Finding Violet Park
Author: Jenny Valentine
About the book (from Goodreads): Narrated by the most compelling voice since Curious Incident of the Dog in the Night-time, this is a quirky and original voyage of self-discovery triggered by a lost urn of ashes. The mini cab office was up a cobbled mews with little flat houses either side. That's where I first met Violet Park, what was left of her. There was a healing centre next door, a pretty smart name for a place with a battered brown door and no proper door handle and stuck-on wooden numbers in the shape of clowns. The 3 of number 13 was a w stuck on sideways and I thought it was kind of sad and I liked it at the same time. Sixteen-year-old Lucas Swain becomes intrigued by the urn of ashes left in a cab office. Convinced that its occupant -- Violet Park -- is communicating with him, he contrives to gain possession of the urn, little realising that his quest will take him on a voyage of self-discovery and identity, forcing him to finally confront what happened to his absent (and possibly dead) father!
My Thoughts: I requested this book through our library's ILL program. Usually I request a book because I owe a review on Net Galley and no longer have access to the ecopy, or it is on some Best of the Best list, etc - but for the life of me, I do not know why I requested this book! Despite that, it was a quick read.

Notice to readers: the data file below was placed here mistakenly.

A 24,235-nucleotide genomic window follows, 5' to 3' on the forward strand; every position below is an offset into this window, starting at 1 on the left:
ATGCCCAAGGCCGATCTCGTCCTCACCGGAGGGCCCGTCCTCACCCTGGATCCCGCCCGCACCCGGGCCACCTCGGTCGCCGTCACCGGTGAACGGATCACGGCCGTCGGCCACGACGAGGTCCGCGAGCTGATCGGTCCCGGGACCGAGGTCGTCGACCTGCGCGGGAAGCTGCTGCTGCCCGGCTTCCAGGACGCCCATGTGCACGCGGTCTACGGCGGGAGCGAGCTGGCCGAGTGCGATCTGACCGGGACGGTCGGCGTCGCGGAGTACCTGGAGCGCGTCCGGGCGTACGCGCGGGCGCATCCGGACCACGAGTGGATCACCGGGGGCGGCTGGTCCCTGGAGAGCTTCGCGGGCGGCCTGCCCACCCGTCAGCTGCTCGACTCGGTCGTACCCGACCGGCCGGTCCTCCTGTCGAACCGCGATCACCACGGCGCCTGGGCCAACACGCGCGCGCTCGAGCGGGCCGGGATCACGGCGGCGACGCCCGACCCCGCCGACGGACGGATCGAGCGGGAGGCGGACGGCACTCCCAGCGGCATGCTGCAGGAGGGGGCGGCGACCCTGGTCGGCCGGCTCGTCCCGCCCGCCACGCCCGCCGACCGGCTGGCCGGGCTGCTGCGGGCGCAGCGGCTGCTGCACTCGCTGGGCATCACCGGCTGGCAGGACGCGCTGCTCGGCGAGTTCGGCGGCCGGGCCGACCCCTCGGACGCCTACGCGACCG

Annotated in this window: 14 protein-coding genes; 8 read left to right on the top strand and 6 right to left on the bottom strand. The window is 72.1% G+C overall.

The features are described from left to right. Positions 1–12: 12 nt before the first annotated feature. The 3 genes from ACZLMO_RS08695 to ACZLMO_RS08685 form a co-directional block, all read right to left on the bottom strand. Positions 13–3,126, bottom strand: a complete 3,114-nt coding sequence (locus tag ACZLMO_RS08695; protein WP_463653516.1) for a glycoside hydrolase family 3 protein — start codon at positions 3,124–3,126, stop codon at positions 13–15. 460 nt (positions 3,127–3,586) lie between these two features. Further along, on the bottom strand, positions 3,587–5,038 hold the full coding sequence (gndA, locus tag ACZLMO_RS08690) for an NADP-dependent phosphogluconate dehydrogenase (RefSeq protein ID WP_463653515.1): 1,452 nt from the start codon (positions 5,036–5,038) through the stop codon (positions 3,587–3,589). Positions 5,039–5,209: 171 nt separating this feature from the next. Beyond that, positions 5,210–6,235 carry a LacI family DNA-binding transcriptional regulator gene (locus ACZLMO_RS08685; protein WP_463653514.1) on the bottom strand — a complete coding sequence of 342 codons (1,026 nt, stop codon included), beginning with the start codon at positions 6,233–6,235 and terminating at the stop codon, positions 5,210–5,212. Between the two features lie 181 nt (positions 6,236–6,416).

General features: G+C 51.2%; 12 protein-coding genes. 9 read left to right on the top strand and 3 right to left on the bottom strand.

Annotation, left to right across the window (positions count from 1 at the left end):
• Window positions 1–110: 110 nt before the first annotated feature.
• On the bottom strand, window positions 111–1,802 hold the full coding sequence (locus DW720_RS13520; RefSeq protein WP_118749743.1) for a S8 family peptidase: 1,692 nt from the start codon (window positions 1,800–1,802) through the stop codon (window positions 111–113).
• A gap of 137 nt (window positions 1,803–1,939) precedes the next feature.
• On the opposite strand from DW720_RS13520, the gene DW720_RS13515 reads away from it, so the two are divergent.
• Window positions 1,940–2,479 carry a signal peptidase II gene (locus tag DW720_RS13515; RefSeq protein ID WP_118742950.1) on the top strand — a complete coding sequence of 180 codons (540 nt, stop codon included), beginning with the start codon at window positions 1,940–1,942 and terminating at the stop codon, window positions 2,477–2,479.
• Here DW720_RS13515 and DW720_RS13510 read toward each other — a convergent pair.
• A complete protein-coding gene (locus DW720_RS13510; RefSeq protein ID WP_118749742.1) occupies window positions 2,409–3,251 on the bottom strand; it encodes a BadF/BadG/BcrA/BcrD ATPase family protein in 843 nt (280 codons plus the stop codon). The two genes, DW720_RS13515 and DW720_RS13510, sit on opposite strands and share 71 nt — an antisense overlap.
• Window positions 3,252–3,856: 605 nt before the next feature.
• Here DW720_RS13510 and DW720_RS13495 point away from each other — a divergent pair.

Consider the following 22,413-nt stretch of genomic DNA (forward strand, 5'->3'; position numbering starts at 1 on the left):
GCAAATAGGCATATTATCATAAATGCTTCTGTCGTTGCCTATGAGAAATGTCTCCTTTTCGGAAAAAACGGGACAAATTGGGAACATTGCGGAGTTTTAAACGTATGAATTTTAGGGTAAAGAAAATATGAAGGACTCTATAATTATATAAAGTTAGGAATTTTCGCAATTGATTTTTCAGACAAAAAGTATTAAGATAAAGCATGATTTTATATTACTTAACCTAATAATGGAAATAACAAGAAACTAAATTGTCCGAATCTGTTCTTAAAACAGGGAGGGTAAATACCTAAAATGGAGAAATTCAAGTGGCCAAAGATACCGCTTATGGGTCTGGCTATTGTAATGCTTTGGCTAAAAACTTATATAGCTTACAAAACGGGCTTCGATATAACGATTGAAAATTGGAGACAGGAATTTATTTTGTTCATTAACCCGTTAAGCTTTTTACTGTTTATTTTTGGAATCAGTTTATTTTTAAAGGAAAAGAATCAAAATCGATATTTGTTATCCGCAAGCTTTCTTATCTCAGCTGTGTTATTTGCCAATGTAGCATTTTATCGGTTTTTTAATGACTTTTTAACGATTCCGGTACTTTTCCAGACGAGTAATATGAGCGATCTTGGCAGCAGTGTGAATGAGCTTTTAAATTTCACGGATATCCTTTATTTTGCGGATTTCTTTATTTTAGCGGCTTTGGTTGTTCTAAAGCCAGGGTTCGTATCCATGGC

Lucas discovers this urn with ashes in it at a cab office and feels drawn to it. Thinking about the urn later, he feels that Violet (the woman in it) is trying to communicate with him. He concocts a story with his grandma to get possession of the urn. Once they have it, he starts to run into people and places that Violet has been more often than can be coincidental.
I should tell you that Lucas' father, Pete, disappeared 5 years earlier when he was 11. He has pretty much put his father on a pedestal and thinks he could come back at any day. He often wears some of his father's old clothing as well. Through all of the information that he finds out about Violet Park, he also discovers that his father knew her and had actually interviewed her.
Lucas may have been right when he thought that Violet was trying to communicate with him. Through her, he learns some truths about himself and his parents, and that people are not perfect, even if you want them to be.